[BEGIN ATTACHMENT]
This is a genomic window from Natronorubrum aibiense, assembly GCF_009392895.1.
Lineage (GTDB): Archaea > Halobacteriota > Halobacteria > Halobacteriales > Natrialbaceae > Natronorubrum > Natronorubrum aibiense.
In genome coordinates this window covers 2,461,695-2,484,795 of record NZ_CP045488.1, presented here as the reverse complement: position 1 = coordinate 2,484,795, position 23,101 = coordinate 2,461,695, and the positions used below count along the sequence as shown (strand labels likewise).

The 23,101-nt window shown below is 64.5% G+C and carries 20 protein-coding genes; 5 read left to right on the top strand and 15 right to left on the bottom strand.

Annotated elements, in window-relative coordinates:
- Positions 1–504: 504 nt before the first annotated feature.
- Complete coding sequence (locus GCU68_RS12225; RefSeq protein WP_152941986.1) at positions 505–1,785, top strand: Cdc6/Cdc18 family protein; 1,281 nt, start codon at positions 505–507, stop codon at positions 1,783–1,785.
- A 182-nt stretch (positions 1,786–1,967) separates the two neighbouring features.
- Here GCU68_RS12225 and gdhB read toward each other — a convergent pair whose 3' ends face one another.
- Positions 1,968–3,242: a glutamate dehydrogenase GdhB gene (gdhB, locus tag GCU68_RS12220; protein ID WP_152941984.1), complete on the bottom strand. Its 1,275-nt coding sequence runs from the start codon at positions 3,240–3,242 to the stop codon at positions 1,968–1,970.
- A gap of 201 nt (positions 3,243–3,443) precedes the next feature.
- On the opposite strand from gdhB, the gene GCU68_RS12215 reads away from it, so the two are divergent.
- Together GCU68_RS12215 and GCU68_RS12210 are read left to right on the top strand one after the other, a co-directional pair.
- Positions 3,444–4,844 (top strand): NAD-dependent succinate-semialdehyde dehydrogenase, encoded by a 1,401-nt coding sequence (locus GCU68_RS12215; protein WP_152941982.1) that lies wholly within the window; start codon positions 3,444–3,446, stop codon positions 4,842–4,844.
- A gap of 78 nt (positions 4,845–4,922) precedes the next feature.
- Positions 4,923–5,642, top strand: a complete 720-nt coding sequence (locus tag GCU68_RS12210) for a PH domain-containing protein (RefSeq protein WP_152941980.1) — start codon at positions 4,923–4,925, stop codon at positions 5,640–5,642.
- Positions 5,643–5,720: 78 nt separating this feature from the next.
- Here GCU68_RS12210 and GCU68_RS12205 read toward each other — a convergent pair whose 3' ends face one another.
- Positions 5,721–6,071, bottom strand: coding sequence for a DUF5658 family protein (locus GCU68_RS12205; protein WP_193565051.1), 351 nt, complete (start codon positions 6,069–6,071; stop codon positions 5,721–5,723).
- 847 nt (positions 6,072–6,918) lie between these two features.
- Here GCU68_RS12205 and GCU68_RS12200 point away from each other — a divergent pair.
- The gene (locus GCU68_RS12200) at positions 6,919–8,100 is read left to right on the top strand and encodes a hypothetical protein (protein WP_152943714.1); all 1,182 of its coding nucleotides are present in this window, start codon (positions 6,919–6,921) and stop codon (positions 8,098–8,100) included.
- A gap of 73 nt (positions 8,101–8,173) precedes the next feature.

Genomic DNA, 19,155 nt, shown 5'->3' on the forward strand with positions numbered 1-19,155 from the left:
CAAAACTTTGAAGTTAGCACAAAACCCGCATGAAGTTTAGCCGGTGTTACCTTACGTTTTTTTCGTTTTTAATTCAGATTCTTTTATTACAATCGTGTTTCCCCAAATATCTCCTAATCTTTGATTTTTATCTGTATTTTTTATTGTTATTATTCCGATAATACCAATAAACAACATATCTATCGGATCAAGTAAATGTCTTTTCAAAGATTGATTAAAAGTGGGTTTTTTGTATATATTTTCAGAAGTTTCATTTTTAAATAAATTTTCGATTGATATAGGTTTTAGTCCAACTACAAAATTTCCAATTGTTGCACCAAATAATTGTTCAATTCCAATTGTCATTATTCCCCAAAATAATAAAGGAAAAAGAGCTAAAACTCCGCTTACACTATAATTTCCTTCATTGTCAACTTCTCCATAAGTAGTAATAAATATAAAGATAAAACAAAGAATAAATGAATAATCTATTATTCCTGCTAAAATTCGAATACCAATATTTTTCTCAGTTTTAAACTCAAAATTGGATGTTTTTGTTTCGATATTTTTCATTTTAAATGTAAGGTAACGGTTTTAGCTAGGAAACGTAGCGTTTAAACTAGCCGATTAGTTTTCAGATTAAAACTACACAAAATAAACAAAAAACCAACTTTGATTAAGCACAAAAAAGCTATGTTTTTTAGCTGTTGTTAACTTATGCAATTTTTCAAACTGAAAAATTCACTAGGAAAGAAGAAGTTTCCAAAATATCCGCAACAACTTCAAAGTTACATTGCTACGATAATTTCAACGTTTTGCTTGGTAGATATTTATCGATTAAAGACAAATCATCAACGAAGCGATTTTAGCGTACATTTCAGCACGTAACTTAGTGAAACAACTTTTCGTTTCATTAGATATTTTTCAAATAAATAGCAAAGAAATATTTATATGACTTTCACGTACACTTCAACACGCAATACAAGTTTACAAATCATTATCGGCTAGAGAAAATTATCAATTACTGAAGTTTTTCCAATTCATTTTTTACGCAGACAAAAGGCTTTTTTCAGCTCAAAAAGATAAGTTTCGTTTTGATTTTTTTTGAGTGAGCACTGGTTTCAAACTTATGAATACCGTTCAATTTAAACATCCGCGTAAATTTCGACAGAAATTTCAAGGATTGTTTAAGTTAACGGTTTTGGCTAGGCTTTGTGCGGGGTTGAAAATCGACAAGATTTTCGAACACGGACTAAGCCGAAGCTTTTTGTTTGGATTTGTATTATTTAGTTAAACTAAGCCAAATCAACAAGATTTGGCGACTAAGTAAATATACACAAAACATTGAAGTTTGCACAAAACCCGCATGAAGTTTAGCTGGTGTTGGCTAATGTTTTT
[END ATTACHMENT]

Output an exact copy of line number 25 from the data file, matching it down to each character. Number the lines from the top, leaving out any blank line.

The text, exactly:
CAAAACTTTGAAGTTAGCACAAAACCCGCATGAAGTTTAGCCGGTGTTACCTTACGTTTTTTTCGTTTTTAATTCAGATTCTTTTATTACAATCGTGTTTCCCCAAATATCTCCTAATCTTTGATTTTTATCTGTATTTTTTATTGTTATTATTCCGATAATACCAATAAACAACATATCTATCGGATCAAGTAAATGTCTTTTCAAAGATTGATTAAAAGTGGGTTTTTTGTATATATTTTCAGAAGTTTCATTTTTAAATAAATTTTCGATTGATATAGGTTTTAGTCCAACTACAAAATTTCCAATTGTTGCACCAAATAATTGTTCAATTCCAATTGTCATTATTCCCCAAAATAATAAAGGAAAAAGAGCTAAAACTCCGCTTACACTATAATTTCCTTCATTGTCAACTTCTCCATAAGTAGTAATAAATATAAAGATAAAACAAAGAATAAATGAATAATCTATTATTCCTGCTAAAATTCGAATACCAATATTTTTCTCAGTTTTAAACTCAAAATTGGATGTTTTTGTTTCGATATTTTTCATTTTAAATGTAAGGTAACGGTTTTAGCTAGGAAACGTAGCGTTTAAACTAGCCGATTAGTTTTCAGATTAAAACTACACAAAATAAACAAAAAACCAACTTTGATTAAGCACAAAAAAGCTATGTTTTTTAGCTGTTGTTAACTTATGCAATTTTTCAAACTGAAAAATTCACTAGGAAAGAAGAAGTTTCCAAAATATCCGCAACAACTTCAAAGTTACATTGCTACGATAATTTCAACGTTTTGCTTGGTAGATATTTATCGATTAAAGACAAATCATCAACGAAGCGATTTTAGCGTACATTTCAGCACGTAACTTAGTGAAACAACTTTTCGTTTCATTAGATATTTTTCAAATAAATAGCAAAGAAATATTTATATGACTTTCACGTACACTTCAACACGCAATACAAGTTTACAAATCATTATCGGCTAGAGAAAATTATCAATTACTGAAGTTTTTCCAATTCATTTTTTACGCAGACAAAAGGCTTTTTTCAGCTCAAAAAGATAAGTTTCGTTTTGATTTTTTTTGAGTGAGCACTGGTTTCAAACTTATGAATACCGTTCAATTTAAACATCCGCGTAAATTTCGACAGAAATTTCAAGGATTGTTTAAGTTAACGGTTTTGGCTAGGCTTTGTGCGGGGTTGAAAATCGACAAGATTTTCGAACACGGACTAAGCCGAAGCTTTTTGTTTGGATTTGTATTATTTAGTTAAACTAAGCCAAATCAACAAGATTTGGCGACTAAGTAAATATACACAAAACATTGAAGTTTGCACAAAACCCGCATGAAGTTTAGCTGGTGTTGGCTAATGTTTTT